Hawkeyes offensive stats lopsided


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Take a look at Iowa’s shots, goals, and penalty corners per half, and you will see some very lopsided numbers.

Statistically, the first period has been a lot slower than the second. As far as shots go, the No. 14 Hawkeyes have put 11 more on the net after the intermission, 61-50. Out of those shots, 15 have gone in during the second half, while only eight have found the back of the net before halftime.

This trend has been especially evident in the Hawkeyes matchups with Wake Forest on Sept. 7 and also in their Sept. 13 meeting with Central Michigan. Against the Demon Deacons, the Hawks scored the contest’s only goals in the second half and took five more shots.

Keeping on trend in the match with the Chippewas, Iowa exploded for five second half scores after being outplayed in the early moments of the contest and taking a 2-1 lead into the break.

The Hawkeyes slow starts and second period successes can be partially attributed to the team’s halftime adjustments, Iowa head coach Tracey Griesbaum said. However, she would like to see her play more of a complete game.

“We want to start strong and finish stronger,” the 14-year head coach said. “I think there’s a greater sense of urgency [in the second half].”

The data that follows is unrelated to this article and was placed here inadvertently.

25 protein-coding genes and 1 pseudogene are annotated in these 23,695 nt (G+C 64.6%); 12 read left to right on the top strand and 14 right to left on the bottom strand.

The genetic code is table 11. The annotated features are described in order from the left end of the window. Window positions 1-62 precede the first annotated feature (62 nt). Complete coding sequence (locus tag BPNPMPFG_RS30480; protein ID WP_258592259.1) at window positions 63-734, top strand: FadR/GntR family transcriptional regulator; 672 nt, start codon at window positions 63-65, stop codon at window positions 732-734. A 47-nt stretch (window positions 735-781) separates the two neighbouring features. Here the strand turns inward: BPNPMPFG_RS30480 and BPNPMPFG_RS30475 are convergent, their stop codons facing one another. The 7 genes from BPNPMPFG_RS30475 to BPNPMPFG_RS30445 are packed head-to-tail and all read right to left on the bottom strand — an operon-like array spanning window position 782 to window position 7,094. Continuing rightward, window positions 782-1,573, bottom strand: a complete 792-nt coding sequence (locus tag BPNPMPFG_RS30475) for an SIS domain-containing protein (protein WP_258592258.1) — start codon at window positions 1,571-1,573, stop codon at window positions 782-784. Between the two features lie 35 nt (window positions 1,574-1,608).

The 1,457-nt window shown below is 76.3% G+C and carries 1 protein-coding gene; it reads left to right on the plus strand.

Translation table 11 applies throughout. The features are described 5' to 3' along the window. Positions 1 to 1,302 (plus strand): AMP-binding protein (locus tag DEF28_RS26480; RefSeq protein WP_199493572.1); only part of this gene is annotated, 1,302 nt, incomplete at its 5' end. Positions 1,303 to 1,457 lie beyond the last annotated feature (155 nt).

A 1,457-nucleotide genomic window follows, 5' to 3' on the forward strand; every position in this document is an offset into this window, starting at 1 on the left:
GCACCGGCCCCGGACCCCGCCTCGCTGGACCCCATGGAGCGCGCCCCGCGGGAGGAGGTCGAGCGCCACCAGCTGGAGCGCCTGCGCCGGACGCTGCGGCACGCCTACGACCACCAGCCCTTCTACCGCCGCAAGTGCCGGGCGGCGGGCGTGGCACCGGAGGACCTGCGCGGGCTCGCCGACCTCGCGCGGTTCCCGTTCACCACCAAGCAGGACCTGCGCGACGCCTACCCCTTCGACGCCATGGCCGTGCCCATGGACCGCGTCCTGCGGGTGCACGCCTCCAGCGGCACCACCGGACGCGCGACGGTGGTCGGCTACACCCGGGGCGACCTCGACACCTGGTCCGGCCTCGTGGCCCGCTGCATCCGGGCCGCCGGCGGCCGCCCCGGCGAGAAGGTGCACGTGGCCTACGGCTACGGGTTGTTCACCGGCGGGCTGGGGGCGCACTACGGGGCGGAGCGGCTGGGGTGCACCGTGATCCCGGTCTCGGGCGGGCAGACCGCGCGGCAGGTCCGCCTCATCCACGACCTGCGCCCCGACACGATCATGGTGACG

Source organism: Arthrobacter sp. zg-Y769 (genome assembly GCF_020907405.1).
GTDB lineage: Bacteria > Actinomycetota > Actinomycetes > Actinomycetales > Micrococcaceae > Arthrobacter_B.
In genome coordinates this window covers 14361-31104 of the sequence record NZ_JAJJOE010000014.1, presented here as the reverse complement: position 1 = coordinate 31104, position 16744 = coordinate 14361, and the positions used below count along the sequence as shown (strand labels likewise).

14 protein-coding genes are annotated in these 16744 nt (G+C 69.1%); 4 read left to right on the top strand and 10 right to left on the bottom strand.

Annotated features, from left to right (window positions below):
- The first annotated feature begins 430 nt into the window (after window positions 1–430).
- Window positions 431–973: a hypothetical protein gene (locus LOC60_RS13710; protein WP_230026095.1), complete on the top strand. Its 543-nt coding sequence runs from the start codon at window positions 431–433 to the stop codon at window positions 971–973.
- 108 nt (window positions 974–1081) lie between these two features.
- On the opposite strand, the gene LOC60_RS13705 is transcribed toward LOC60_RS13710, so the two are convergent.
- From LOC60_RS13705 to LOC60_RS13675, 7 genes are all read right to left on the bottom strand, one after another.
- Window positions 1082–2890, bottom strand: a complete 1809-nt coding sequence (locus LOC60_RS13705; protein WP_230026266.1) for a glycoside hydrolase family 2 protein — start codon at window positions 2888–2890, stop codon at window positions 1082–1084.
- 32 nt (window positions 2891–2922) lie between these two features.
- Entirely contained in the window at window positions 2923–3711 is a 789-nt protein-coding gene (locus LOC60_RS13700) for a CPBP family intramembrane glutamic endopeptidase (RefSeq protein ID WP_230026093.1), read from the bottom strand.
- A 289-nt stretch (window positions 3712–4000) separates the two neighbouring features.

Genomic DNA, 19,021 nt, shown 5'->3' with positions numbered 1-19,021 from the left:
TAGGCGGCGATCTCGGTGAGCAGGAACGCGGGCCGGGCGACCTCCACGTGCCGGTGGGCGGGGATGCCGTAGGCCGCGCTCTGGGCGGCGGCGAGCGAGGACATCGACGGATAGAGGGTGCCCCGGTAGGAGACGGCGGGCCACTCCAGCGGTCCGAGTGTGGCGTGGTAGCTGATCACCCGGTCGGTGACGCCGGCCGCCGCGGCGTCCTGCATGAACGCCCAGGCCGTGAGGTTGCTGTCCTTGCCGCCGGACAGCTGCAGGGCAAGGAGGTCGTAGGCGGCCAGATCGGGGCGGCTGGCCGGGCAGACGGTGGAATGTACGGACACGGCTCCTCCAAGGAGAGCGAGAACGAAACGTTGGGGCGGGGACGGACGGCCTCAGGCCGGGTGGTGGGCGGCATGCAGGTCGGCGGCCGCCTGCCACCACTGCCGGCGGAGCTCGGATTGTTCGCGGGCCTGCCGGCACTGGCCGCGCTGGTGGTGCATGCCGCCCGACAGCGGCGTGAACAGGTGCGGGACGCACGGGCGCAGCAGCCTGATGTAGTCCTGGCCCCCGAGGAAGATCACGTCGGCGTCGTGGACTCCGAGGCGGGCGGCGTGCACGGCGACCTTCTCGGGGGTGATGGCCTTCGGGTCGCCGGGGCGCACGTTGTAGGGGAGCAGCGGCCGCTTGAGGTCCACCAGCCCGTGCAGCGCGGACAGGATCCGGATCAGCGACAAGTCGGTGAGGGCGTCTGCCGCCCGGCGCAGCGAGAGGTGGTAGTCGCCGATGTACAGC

How do the 5-3 Hawkeyes translate that sense of urgency and success after the break into the first half? Dani Hemeon has scored 2 of her 3 goals in the latter period this season. The junior thinks the first five to 10 minutes of the game are pivotal in setting the tone for the remainder of the time.

“A lot of times we’ve just started off a little slow, and then, eventually, we kind of keep on this uphill grind,” the Gilroy, Calif., native said. “And then in the second half we just do very [well].”

All three of Hemeon’s scores have come on penalty corners, another statistic that is skewed for Iowa. The team has taken 22 in the  second half as opposed to 18 in the first.

That metric goes hand-in-hand with shots. If the Hawkeyes are taking more shots in a given period, they will be on the attack more and draw more corners, which means more scoring chances.

With Big Ten play beginning this weekend, sophomore Natalie Cafone is looking for her team to step up and put everything together during conference play. She said the added level of competition is a strong challenge for the Hawkeyes.

Griesbaum echoed Cafone’s statements, saying one of the Hawkeyes’ main focuses in their 6-0 rout of Kent State on Sunday was to get out and attack early — which the Hawks did. The team scored two goals in the first 11 minutes of the match, one of them coming from Cafone at the 1:50 mark.

“[We need to] play a full game,” Cafone said. “I just think that we need to play 70 minutes and as a team.”

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